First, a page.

Types of ground cover plants
Mondo grass is also known as monkey grass. It is an evergreen grassy perennial that makes a great ground cover. Mondo grass performs well in almost any soil and lighting condition. Mondo grass is a slow-growing groundcover that requires minimal care once established. A truly attractive and outstanding landscape plant, it is well worth the time to get it established.
There are two main types of Liriope, clump-forming and spreading. Clump forming varieties such as Liriope Big Blue or Variegated Liriope can be used as ground covers by planting close together. They are perfect for smaller gardens where less coverage is needed. Spreading Varieties such as Liriope Silver Dragon spread quickly and form a mat that will inhibit weed growth.
Pachysandra is an evergreen perennial that forms dense mats of glistening green foliage. Pachysandra looks good year-round. In spring, short spikes of fragrant white flowers top the plants. The blooms themselves may seem small, but in combination with the green foliage, the plant is truly stunning when planted en masse.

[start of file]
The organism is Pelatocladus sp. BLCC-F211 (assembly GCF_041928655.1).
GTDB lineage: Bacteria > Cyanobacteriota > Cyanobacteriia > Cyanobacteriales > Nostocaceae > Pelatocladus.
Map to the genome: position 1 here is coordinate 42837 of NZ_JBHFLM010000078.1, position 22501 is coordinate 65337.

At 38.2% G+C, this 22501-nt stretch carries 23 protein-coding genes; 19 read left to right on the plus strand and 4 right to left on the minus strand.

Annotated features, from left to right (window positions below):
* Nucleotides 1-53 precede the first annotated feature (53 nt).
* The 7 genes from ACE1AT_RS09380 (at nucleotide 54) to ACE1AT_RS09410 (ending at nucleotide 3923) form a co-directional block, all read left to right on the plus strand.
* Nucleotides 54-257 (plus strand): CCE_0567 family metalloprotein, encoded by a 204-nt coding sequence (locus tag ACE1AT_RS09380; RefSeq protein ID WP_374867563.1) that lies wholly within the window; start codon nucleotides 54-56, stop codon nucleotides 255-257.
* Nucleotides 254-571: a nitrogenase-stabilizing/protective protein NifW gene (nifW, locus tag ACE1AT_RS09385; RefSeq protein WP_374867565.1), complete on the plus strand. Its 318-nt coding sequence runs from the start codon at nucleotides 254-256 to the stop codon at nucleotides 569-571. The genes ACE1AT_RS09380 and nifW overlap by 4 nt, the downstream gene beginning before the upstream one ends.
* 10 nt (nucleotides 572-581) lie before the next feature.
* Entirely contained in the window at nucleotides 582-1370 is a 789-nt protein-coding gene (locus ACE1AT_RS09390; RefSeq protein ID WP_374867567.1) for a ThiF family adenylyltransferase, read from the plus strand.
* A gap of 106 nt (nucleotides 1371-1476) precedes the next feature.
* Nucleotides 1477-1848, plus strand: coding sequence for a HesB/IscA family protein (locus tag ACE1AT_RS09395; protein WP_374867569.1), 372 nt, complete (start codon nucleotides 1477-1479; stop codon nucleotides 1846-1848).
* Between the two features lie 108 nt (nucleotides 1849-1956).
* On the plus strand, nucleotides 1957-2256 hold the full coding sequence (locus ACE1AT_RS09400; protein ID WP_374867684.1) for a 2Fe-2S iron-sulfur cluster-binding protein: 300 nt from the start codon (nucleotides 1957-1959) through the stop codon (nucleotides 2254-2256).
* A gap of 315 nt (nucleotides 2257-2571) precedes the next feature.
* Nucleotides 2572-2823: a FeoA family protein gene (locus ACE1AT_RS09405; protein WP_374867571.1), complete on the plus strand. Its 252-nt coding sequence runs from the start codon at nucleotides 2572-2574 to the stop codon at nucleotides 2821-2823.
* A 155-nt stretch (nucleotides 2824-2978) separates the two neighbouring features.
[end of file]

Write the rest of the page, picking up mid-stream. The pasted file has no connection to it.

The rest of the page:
Vinca minor or dwarf periwinkle is one of the evergreen perennial ground covers. This should not be confused with the annual Vinca. With its long wiry stems, it covers even large areas and forms a beautiful mat that produces blue-violet flowers in the spring and summer. You can enjoy this wonderful flower from spring to the end of the summer. The stems tend to root where they come in contact with the soil so it’s a great choice for erosion control on slopes.
With a name like carpetweed, you would be right to assume that this plant is a vigorous grower. Ajuga spreads rapidly by sending out plenty of wandering plantlets. This also makes propagation super easy, simply dig up a few of the rooted plantlets and replant them wherever another section of ground cover is needed. Our favorite variety is Ajuga Bronze Beauty which has dark foliage that really highlights the blue flowers in the spring.